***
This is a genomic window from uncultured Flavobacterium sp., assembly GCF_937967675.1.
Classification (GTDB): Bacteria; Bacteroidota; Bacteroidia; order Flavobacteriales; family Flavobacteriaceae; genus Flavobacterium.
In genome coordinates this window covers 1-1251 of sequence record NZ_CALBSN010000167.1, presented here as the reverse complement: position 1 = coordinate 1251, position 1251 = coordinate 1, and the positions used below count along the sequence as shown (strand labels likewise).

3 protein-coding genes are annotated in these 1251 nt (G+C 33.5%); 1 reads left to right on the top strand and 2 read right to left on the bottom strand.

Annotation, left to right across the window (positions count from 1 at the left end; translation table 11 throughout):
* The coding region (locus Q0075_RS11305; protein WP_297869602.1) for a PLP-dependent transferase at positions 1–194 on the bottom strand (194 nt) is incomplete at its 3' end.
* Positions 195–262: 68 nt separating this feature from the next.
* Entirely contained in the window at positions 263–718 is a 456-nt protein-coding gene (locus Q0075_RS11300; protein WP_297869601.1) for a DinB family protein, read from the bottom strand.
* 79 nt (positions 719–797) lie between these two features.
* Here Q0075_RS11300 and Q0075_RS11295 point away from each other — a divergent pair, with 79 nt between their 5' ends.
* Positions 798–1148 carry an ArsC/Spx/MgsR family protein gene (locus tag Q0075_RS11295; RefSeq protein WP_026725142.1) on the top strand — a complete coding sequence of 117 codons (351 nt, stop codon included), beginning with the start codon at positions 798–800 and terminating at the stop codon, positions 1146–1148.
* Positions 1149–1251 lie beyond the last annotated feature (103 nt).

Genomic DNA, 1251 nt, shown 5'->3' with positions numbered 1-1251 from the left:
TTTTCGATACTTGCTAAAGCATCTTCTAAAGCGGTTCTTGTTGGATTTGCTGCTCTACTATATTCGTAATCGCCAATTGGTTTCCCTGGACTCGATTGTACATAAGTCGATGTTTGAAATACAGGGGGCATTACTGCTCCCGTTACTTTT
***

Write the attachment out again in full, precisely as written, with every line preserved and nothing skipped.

This is a genomic window from uncultured Flavobacterium sp., assembly GCF_937967675.1.
Classification (GTDB): Bacteria; Bacteroidota; Bacteroidia; order Flavobacteriales; family Flavobacteriaceae; genus Flavobacterium.
In genome coordinates this window covers 1-1251 of sequence record NZ_CALBSN010000167.1, presented here as the reverse complement: position 1 = coordinate 1251, position 1251 = coordinate 1, and the positions used below count along the sequence as shown (strand labels likewise).

3 protein-coding genes are annotated in these 1251 nt (G+C 33.5%); 1 reads left to right on the top strand and 2 read right to left on the bottom strand.

Annotation, left to right across the window (positions count from 1 at the left end; translation table 11 throughout):
* The coding region (locus Q0075_RS11305; protein WP_297869602.1) for a PLP-dependent transferase at positions 1–194 on the bottom strand (194 nt) is incomplete at its 3' end.
* Positions 195–262: 68 nt separating this feature from the next.
* Entirely contained in the window at positions 263–718 is a 456-nt protein-coding gene (locus Q0075_RS11300; protein WP_297869601.1) for a DinB family protein, read from the bottom strand.
* 79 nt (positions 719–797) lie between these two features.
* Here Q0075_RS11300 and Q0075_RS11295 point away from each other — a divergent pair, with 79 nt between their 5' ends.
* Positions 798–1148 carry an ArsC/Spx/MgsR family protein gene (locus tag Q0075_RS11295; RefSeq protein WP_026725142.1) on the top strand — a complete coding sequence of 117 codons (351 nt, stop codon included), beginning with the start codon at positions 798–800 and terminating at the stop codon, positions 1146–1148.
* Positions 1149–1251 lie beyond the last annotated feature (103 nt).

Genomic DNA, 1251 nt, shown 5'->3' with positions numbered 1-1251 from the left:
TTTTCGATACTTGCTAAAGCATCTTCTAAAGCGGTTCTTGTTGGATTTGCTGCTCTACTATATTCGTAATCGCCAATTGGTTTCCCTGGACTCGATTGTACATAAGTCGATGTTTGAAATACAGGGGGCATTACTGCTCCCGTTACTTTT